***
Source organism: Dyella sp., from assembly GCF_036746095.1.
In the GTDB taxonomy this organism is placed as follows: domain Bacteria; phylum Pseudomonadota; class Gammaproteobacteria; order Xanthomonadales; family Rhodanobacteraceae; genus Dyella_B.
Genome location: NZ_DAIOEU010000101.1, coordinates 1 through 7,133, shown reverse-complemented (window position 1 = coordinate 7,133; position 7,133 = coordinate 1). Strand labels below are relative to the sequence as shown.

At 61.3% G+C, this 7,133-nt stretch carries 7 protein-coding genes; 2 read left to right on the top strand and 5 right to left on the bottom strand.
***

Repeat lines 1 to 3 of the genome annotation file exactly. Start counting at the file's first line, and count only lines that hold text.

Source organism: Dyella sp., from assembly GCF_036746095.1.
In the GTDB taxonomy this organism is placed as follows: domain Bacteria; phylum Pseudomonadota; class Gammaproteobacteria; order Xanthomonadales; family Rhodanobacteraceae; genus Dyella_B.
Genome location: NZ_DAIOEU010000101.1, coordinates 1 through 7,133, shown reverse-complemented (window position 1 = coordinate 7,133; position 7,133 = coordinate 1). Strand labels below are relative to the sequence as shown.